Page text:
Dr Sachs and coworkers point to 2 important and related problems that occur in the evaluation of cases of drug-induced idiosyncratic neutropenia: (1) to identify the causative drug and (2) to improve understanding of mechanism(s) for the reaction. Identification might be easy when there is only 1 drug (eg, an antithyroid or clozapine) and disease. But the clinical reality is often more complex because a number of drugs may have been used simultaneously or sequentially (eg, in an intensive care unit, where a potentially life-threatening agranulocytosis complicates an already precarious situation). Identification is then urgent because this patient population usually needs multiple courses of related drugs (eg, high-dose antibiotic treatment).1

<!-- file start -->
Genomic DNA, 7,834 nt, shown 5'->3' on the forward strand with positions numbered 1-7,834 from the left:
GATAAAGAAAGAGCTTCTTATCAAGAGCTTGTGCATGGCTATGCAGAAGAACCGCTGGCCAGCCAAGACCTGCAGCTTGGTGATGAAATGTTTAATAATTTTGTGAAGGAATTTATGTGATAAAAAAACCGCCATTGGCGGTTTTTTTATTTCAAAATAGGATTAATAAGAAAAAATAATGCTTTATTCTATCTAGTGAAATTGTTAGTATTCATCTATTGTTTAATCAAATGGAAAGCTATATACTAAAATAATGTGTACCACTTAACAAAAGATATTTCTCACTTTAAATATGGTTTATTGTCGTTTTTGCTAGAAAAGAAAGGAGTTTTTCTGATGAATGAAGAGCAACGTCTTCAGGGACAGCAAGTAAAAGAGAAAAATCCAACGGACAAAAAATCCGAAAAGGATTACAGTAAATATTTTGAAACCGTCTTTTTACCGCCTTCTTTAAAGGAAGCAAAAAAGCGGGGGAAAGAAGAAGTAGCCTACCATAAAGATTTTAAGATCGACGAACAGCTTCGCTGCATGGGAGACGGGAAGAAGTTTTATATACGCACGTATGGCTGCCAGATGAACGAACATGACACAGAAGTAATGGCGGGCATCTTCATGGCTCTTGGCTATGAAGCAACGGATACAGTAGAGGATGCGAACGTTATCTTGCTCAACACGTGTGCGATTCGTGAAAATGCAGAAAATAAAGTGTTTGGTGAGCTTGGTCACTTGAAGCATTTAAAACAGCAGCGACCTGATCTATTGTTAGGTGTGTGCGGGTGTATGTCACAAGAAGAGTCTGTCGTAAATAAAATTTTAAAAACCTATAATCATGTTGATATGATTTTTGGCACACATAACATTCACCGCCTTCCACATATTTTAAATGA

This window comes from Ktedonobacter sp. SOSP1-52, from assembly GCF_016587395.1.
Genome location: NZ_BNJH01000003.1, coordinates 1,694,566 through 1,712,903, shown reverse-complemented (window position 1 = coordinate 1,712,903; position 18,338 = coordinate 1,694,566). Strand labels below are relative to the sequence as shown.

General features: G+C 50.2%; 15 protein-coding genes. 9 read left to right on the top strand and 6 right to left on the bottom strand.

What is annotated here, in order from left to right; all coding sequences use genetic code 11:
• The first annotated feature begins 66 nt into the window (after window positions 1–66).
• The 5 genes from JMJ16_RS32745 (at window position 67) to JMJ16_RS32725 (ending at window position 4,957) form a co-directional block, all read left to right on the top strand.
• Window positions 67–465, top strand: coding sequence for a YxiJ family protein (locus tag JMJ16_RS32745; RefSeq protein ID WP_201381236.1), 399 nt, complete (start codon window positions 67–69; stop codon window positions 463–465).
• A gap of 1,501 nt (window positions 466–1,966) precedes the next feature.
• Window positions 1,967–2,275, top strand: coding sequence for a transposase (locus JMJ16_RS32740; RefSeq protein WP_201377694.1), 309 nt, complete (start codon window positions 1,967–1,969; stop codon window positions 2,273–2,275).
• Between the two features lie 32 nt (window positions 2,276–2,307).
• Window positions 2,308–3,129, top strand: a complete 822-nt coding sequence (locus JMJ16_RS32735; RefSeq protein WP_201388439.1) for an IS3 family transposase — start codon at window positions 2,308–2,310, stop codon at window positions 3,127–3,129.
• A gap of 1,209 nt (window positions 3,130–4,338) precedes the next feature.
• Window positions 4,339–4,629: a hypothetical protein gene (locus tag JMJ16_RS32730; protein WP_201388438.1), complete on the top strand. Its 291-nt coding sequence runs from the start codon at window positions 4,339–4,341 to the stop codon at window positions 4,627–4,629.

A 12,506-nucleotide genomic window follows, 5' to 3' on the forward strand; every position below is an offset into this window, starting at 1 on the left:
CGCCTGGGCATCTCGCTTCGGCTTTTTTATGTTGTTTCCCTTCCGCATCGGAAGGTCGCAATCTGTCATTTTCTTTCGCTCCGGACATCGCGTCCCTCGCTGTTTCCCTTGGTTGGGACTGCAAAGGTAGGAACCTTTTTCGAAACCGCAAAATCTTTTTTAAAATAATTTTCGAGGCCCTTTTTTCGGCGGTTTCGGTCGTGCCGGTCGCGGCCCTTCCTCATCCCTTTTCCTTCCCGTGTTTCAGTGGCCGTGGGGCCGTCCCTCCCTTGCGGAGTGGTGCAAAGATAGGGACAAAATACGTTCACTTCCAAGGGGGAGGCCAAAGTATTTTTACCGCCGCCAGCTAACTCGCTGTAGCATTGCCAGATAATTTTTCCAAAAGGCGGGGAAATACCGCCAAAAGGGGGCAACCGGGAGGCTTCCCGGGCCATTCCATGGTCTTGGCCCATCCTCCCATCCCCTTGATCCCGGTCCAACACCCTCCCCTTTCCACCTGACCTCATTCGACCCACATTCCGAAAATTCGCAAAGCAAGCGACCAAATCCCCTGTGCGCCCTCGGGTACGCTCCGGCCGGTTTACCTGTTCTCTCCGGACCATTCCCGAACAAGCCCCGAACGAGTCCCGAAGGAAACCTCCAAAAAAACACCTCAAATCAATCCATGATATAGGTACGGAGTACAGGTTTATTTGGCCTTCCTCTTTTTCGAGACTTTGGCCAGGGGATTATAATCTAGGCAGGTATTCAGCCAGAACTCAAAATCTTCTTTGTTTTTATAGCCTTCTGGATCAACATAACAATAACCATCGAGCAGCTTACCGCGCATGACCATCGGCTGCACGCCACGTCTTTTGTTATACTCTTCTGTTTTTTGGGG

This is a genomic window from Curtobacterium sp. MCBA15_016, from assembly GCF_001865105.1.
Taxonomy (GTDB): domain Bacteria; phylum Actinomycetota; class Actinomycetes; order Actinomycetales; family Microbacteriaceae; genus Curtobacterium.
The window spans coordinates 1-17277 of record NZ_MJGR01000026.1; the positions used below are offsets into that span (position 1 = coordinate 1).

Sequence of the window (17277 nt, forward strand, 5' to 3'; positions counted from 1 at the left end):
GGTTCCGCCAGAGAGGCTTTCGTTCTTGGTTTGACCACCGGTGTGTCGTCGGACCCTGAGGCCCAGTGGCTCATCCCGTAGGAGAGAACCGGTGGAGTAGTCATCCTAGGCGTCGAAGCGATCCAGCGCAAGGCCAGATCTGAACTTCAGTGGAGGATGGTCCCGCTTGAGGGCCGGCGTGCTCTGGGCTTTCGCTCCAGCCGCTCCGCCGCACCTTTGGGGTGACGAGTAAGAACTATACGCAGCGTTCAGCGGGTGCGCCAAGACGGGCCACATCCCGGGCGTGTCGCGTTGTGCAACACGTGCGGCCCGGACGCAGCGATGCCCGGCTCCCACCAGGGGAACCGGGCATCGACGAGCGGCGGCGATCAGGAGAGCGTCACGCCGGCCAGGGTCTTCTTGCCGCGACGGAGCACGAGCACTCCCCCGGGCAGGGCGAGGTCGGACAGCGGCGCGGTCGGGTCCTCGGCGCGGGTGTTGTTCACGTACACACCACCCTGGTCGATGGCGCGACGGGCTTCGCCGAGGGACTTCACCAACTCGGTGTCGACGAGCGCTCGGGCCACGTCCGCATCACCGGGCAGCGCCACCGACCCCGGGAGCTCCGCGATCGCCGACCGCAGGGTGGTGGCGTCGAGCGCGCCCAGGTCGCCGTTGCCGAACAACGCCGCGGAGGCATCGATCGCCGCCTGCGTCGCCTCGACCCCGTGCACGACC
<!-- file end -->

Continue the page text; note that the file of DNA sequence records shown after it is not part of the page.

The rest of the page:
Palmblad J. Drug-Induced Allergic Cytopenia: In Vitro Confirmation by the Lymphocyte Transformation Test—Reply. Arch Intern Med. 2000;160(14):2219. doi:
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